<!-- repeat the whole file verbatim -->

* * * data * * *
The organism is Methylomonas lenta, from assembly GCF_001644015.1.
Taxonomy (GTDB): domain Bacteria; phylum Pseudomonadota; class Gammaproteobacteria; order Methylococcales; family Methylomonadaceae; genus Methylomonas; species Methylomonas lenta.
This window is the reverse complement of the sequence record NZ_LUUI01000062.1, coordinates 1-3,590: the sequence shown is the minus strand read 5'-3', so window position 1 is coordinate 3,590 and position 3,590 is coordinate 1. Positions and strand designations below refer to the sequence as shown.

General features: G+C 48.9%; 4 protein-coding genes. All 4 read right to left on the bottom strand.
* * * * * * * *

The organism is Methylomonas lenta, from assembly GCF_001644015.1.
Taxonomy (GTDB): domain Bacteria; phylum Pseudomonadota; class Gammaproteobacteria; order Methylococcales; family Methylomonadaceae; genus Methylomonas; species Methylomonas lenta.
This window is the reverse complement of the sequence record NZ_LUUI01000062.1, coordinates 1-3,590: the sequence shown is the minus strand read 5'-3', so window position 1 is coordinate 3,590 and position 3,590 is coordinate 1. Positions and strand designations below refer to the sequence as shown.

General features: G+C 48.9%; 4 protein-coding genes. All 4 read right to left on the bottom strand.